As you can see, it’s difficult – virtually impossible – to change your environment to drive fleas out. Even if you sealed up every hole (even the tiniest ones) and turned on every light, fleas would still stick around because they want to feed on your dog.
If you can’t drive out fleas by changing your environment, what can you do to get rid of them? Treat your dog with the appropriate medicine.
What is the Best Flea Medicine for Dogs?
If Fido is infested, you want the best flea treatment for dogs. If you don’t take an aggressive approach and use the right products, you’ll be dealing with fleas for months – or longer, depending on where you live.
So, what’s the best preventative flea medication for dogs?
Vets say it’s best to choose a product that will protect your dog against most parasites. Many of the top-rated products will not only prevent fleas, but ticks, worms and other parasites and pests. Most medications will have a label of “flea and tick for dog.”
There are several types of flea medications, and the right one for you will depend on your pet.
Topical flea medications are the most common, and what most pet owners are familiar with. Frontline and K9 Advantix are two of the most popular topical medications.
In most cases, these medications last for three months, and often come in packs of two or three treatments, which provides 6-9 months of protection.
Applying a topical treatment is relatively simple and straightforward, although you do have to be careful of how and where you apply the medication.
Topical treatments are typically:
- Applied at the top base of the neck, just above the center of the shoulder blades.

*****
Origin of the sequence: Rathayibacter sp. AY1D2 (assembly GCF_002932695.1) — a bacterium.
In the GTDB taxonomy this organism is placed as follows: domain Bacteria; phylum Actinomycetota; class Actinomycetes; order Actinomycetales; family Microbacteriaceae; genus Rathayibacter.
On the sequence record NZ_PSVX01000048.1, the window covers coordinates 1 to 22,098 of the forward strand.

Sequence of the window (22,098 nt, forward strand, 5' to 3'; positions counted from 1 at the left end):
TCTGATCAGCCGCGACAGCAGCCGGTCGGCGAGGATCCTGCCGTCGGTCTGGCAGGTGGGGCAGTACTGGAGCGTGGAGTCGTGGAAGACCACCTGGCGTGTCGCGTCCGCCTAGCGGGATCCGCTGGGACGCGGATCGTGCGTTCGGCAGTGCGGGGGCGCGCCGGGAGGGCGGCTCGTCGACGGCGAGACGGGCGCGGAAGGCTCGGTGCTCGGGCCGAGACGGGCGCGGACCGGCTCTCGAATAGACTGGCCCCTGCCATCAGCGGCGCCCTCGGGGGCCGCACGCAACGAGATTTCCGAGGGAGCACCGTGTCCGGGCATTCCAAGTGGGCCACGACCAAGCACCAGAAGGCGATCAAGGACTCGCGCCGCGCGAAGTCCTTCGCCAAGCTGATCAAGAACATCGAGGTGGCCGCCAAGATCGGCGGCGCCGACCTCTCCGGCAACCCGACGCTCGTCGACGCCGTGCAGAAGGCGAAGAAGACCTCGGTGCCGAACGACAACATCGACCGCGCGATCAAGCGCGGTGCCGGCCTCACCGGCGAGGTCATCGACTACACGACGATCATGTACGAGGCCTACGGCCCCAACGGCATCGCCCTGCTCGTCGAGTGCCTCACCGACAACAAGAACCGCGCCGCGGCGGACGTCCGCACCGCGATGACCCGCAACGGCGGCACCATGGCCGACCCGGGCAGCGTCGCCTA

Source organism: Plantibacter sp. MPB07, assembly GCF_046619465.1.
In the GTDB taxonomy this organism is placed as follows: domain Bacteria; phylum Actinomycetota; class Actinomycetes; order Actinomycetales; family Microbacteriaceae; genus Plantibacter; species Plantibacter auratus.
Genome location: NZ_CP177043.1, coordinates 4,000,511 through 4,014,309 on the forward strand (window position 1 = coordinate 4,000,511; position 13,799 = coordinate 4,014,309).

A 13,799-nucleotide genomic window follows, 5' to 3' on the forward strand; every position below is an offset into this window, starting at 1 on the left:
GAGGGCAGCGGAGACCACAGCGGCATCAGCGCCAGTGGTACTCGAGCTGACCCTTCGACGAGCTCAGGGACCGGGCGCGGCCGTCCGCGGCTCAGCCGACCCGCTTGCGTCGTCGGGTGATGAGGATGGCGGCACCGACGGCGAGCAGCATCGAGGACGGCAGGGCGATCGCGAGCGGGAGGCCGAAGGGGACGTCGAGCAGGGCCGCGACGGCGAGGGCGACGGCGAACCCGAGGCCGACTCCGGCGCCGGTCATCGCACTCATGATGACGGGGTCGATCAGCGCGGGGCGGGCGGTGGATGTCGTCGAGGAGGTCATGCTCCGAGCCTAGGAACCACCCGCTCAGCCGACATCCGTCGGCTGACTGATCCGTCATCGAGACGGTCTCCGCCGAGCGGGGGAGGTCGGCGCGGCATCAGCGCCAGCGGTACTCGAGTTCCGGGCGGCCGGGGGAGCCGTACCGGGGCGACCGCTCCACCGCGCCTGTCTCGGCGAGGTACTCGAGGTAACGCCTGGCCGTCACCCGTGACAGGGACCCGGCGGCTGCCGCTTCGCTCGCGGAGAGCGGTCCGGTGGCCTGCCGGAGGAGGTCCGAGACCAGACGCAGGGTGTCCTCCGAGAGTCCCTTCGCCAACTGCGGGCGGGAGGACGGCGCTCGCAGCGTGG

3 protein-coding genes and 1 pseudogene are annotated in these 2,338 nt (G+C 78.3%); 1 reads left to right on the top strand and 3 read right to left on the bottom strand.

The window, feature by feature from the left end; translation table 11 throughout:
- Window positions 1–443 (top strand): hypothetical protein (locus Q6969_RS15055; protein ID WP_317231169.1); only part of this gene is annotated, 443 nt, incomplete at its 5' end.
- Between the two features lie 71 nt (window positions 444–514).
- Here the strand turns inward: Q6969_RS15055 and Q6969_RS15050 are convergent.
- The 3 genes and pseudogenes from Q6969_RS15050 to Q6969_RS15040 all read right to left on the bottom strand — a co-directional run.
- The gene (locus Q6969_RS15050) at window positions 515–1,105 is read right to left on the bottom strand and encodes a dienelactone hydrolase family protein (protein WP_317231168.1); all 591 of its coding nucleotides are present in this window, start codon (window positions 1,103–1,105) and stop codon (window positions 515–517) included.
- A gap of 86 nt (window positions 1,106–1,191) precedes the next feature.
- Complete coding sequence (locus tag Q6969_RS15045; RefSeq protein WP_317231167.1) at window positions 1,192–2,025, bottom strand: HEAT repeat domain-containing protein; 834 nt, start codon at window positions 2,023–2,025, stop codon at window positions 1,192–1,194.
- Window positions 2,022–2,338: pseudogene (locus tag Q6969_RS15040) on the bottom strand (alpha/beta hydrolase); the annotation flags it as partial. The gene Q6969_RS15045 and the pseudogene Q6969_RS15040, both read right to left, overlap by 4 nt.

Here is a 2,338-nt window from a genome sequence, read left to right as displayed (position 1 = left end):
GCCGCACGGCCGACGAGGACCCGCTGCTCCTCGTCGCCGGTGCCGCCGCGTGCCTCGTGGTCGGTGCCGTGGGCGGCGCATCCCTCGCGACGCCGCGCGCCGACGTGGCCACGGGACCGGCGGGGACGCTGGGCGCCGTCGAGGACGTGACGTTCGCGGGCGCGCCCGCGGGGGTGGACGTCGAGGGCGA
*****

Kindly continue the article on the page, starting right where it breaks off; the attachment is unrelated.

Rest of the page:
- Applied to skin, which requires you to part the dog’s fur.
The reason the medication is applied at the top base of the neck is because this is an area that’s difficult or impossible for Fido to reach.
If the treatment is applied to another area of Fido’s body, one that’s easy for him to scratch or lick, he may wind up ingesting the medication (which is, essentially, poison) and become very ill as a result.
Humans need to be cautious when applying as well. If any part of the liquid treatment gets onto your skin or into your eyes, you must wash that area or rinse your eyes for at least 20 minutes.
Please note: Flea medications will have their own set of instructions and precautions. Make sure that you follow them thoroughly to avoid injury or illness.
Don’t let these precautions scare you into avoiding topical flea medications – they are one of the most effective means of flea prevention and typically the solution veterinarians recommend. And these treatments are available over the counter – no need for a vet’s prescription.
If you have a difficult time applying topical flea treatments or would rather not take any chances (maybe your dog is extra rambunctious), oral treatments may work perfectly for you.